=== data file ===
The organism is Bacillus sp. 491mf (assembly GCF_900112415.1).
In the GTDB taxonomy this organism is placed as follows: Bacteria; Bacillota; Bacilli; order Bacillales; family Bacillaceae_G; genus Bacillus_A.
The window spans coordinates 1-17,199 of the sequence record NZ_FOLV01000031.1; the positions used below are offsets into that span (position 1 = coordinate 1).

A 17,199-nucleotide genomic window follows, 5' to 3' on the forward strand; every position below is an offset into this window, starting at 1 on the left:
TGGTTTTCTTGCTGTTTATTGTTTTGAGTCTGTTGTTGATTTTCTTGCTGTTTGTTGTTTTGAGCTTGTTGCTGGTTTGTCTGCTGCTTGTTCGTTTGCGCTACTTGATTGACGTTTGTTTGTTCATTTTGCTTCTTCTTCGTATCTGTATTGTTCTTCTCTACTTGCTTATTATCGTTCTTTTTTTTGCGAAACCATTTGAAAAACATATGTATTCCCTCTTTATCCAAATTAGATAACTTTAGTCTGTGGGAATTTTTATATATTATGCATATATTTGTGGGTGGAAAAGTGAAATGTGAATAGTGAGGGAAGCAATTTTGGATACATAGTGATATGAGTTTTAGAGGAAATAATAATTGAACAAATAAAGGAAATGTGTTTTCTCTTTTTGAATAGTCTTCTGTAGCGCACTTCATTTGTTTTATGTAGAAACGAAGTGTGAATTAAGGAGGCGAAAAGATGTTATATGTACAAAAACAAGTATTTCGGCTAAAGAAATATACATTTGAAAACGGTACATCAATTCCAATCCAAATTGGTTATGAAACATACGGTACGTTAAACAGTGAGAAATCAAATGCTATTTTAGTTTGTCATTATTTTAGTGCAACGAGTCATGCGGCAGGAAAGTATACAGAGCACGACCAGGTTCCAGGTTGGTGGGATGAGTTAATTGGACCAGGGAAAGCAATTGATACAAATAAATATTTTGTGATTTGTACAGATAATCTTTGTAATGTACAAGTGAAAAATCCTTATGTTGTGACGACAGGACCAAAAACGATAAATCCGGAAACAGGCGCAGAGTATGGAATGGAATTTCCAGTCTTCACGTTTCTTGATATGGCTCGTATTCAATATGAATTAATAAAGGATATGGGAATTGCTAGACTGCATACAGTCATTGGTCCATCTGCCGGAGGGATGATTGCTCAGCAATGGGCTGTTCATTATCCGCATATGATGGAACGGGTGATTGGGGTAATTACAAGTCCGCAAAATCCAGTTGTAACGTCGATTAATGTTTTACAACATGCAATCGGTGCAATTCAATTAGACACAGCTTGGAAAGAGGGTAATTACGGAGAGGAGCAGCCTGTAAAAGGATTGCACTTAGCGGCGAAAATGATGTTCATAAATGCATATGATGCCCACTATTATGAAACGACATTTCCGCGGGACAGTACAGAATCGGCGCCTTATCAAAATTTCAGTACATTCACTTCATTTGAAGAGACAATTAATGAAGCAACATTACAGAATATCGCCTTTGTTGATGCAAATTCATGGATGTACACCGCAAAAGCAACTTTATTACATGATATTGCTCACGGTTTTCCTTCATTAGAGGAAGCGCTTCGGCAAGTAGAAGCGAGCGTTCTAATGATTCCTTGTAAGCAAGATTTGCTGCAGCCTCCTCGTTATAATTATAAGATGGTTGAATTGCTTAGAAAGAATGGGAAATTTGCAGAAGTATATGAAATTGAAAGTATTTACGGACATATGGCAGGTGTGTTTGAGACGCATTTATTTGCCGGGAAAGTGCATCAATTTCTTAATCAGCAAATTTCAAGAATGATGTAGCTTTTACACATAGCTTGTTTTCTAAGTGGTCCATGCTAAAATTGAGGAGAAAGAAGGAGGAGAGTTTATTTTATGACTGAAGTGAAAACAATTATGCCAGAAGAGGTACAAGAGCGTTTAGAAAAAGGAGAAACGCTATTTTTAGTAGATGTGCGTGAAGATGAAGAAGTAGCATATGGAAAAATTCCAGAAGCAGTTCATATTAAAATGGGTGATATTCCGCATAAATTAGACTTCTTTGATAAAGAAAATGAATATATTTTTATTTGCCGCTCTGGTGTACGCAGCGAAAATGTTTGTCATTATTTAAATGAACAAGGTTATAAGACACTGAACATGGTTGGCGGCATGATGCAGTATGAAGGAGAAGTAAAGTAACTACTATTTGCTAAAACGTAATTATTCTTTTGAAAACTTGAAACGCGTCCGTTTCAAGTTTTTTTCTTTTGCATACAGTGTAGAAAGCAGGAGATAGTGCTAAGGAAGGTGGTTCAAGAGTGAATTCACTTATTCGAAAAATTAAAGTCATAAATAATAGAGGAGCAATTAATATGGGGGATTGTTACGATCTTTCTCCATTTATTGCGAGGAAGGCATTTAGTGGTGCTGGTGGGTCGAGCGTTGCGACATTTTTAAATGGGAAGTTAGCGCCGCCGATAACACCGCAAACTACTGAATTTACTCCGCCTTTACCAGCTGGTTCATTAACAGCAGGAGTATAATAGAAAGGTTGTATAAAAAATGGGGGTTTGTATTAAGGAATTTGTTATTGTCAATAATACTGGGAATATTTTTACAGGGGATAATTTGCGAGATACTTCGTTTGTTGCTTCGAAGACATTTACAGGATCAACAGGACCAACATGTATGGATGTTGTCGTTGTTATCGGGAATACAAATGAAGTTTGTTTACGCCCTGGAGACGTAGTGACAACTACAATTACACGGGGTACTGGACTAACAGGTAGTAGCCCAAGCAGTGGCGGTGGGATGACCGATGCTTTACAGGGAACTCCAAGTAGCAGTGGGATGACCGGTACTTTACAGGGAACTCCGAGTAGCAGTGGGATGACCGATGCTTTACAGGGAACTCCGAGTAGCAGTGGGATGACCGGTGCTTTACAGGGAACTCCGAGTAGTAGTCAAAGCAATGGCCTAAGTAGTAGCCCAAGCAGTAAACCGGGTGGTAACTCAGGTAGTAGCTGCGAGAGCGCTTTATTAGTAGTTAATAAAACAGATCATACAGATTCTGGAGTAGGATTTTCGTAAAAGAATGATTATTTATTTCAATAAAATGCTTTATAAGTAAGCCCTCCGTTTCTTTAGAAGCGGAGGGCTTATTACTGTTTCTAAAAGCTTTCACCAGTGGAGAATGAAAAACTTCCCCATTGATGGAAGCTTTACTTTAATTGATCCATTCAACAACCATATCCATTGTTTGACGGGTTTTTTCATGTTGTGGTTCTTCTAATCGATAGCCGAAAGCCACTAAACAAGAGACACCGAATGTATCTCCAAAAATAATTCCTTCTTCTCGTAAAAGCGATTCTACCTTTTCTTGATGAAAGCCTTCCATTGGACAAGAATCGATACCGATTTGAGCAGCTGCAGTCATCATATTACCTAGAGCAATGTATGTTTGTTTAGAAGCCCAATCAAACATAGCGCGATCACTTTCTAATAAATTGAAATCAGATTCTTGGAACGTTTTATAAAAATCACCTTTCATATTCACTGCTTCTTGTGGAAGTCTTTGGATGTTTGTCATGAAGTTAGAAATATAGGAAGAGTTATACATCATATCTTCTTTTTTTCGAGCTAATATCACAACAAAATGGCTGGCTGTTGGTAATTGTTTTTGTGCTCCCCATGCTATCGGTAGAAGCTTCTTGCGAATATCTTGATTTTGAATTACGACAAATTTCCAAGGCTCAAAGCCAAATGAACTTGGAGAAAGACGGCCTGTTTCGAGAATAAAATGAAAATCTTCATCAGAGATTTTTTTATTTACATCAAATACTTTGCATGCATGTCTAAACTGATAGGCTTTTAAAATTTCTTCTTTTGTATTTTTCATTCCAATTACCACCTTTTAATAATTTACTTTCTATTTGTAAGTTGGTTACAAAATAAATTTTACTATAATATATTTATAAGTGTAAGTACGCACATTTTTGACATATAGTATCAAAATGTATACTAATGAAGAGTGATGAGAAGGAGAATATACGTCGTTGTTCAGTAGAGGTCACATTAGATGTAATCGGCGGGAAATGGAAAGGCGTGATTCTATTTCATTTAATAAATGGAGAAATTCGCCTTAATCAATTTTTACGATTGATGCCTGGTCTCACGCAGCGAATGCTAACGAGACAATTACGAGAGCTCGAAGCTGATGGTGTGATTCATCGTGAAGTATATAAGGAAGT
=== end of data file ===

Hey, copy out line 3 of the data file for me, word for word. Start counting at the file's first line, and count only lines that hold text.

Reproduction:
The window spans coordinates 1-17,199 of the sequence record NZ_FOLV01000031.1; the positions used below are offsets into that span (position 1 = coordinate 1).